FRED DE SAM LAZARO: When democracy came to South Africa in 1994, it was supposed to bridge the huge gap between the two South Africans, one a nation of vast wealth occupied by whites, the other a country of third-world poverty inhabited by its black majority.
SPOKESPERSON: Thank you, ma'am.
FRED DE SAM LAZARO: But an already difficult task has become much more complicated by one of the worst HIV epidemics in history. The modern infrastructure, the new democracy have not helped, and the numbers are staggering. Already, one in ten South Africans is HIV-positive, and as more HIV infections convert to AIDS cases, the epidemic is becoming visible.
SPOKESPERSON: What you're seeing over here is what we call floor bed, which is just a blanket on the floor with a pillow underneath a bed of another patient.
FRED DE SAM LAZARO: Hospitals like this one in rural Kwazulu Natal Province are seriously overcrowded. Joeman Magizi is one of its 400 patients.
JOEMAN MAGIZI (translated): I have not been able to work now for about six months. I'm unable to provide any support for my family.
FRED DE SAM LAZARO: Families are especially hard hit. One in five pregnant women in South African clinics is HIV- positive. The AIDS virus accounts for most pediatric cases in hospitals. And the worst is yet to come, since most of the infected have not yet developed AIDS symptoms. In fact, most don't even know they're HIV-positive, and many still feed an infection spiral that is creating about 1,700 new cases every day. So dire are the predictions that economist Alan Whiteside says a new word has been created to describe the situation.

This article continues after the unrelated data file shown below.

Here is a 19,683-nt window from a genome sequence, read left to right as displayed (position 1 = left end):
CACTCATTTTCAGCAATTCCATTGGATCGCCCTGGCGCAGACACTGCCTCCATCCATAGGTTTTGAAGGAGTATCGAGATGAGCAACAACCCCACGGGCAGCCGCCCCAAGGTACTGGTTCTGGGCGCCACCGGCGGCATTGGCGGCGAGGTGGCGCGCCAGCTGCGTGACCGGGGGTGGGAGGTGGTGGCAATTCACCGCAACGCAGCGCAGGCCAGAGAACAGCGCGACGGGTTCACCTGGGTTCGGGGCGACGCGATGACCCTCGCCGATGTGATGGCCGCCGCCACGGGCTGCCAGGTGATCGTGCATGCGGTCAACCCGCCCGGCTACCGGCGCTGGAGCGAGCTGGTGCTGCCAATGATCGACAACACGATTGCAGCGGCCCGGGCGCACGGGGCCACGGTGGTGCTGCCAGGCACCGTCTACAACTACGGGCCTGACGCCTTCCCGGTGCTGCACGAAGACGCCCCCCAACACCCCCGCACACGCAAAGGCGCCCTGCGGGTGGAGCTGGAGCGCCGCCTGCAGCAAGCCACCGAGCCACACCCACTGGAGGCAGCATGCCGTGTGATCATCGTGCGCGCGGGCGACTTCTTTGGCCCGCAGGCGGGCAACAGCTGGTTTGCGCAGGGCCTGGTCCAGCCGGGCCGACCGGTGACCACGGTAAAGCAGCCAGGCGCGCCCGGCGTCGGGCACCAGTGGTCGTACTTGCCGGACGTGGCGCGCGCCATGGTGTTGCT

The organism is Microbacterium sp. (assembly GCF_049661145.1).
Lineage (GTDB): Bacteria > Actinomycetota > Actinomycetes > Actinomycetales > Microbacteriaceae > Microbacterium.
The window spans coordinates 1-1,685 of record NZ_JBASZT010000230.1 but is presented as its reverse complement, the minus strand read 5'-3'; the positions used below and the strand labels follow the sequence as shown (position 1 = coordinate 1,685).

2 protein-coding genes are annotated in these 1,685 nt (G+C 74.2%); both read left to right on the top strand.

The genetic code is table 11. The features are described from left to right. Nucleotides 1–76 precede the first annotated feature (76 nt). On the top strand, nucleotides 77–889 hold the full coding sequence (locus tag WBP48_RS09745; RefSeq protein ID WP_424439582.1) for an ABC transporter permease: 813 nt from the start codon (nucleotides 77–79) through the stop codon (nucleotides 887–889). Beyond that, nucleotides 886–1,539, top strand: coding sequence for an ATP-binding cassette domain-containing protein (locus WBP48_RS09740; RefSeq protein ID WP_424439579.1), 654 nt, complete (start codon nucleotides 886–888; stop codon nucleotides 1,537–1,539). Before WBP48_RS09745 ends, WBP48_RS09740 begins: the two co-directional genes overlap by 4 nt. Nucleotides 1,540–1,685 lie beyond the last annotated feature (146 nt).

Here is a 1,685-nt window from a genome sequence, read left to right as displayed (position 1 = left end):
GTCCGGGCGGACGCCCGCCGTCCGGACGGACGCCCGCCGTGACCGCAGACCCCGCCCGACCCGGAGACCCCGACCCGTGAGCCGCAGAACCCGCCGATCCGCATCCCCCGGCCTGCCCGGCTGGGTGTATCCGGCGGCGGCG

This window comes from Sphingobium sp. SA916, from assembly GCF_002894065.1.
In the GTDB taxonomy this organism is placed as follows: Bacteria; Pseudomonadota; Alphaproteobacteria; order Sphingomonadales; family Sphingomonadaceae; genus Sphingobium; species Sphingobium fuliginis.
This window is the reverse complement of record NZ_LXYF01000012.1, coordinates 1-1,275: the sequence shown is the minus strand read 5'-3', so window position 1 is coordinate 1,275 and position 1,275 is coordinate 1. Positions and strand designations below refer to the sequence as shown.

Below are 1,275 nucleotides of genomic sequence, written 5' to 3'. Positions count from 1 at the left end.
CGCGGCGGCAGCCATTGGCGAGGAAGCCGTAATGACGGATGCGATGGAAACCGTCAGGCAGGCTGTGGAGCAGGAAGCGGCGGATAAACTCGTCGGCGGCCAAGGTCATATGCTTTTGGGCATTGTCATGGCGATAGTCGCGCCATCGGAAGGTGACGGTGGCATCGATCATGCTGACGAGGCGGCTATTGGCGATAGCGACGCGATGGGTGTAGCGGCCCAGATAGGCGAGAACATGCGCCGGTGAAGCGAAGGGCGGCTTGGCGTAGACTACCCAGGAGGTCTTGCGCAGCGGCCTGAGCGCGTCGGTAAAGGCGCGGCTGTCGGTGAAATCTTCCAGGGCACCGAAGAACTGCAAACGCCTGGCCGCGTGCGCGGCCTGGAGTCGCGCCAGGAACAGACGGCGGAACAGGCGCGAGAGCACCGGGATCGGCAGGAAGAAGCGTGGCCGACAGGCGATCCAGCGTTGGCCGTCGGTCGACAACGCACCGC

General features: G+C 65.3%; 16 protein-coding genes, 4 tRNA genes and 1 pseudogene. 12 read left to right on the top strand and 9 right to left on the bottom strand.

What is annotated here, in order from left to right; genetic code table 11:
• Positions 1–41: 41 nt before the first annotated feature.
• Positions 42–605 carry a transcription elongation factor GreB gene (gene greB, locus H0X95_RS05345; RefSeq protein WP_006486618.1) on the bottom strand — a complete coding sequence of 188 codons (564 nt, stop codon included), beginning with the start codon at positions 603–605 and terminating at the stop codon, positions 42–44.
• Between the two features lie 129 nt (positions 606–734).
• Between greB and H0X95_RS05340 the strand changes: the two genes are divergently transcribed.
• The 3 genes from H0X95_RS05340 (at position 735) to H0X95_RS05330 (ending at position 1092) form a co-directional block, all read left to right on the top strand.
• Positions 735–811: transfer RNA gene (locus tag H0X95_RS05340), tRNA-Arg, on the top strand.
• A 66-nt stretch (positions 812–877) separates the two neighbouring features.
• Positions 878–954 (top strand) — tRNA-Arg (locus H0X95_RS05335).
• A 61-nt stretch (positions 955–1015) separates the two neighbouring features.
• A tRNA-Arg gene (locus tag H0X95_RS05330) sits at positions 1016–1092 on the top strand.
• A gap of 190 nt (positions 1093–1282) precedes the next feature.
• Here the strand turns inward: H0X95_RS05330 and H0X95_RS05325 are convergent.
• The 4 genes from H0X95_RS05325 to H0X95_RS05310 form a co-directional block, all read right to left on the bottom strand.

ALAN WHITESIDE, University of Natal: I came across a term which I hadn't come across before, used by some people from the World Bank, which is emiserization, and it describes the process of becoming more miserable. The levels of misery and impoverishment that we're going to see in rural and peri-urban South Africa are just not appreciated yet, and it's something that fills me with horror.
FRED DE SAM LAZARO: How did Africa's most modern nation find itself so much worse off than its far poorer neighbors in dealing with HIV? Experts cite several factors, beginning with the segregationist apartheid regime, which created a migrant labor system to build the modern nation. Black men traveled to distant urban and mining areas, separated from their families 11 months of the year, a recipe for disaster, says public health scientist Mark Lurie.
MARK LURIE, Public Health Scientist: If you wanted to create the conditions conducive to the spread of HIV, What you would like to do is find as many young rural men as you could, remove them to urban centers, give them easy access to commercial sex workers and alcohol, and very soon you'd have an HIV epidemic on your hands.
FRED DE SAM LAZARO: Ironically, the freedom movement that democracy brought only accelerated the HIV Infection rate.
MARK LURIE: The levels of movement have increased dramatically in South Africa over the last few years. What's happened is that trade unions have been empowered to negotiate more flexible work contracts, transportation infrastructures have developed, so that people are much more easily able to move from one place to another, and HIV, like other infectious diseases which follows... which spread by individuals, will naturally follow the flow of the movement of individuals.
FRED DE SAM LAZARO: Unlike other African nations, South Africa had resources. Soon after the new government took over in 1994, it crafted a comprehensive AIDS plan that looked at care, treatment, research, human rights, and with private groups launched an AIDS awareness campaign.
CHILDREN IN UNISON: AIDS.
(TEACHER SPEAKING ZULU)
CHILDREN IN UNISON: AIDS.
FRED DE SAM LAZARO: So why didn't awareness translate into changed behavior? Why is condom use much lower than in many African countries where they're far less available? Why did the grand plan fail to yield results? Mary Crewe has a theory. She runs the center for AIDS study at the University of Pretoria.
MARY CREWE: We've fought an epidemic which is at every level and in every respect irrational, and we've fought it rationally, so we've expected that people would take on the epidemic in a rational way when it's driven by absolutely irrational forces.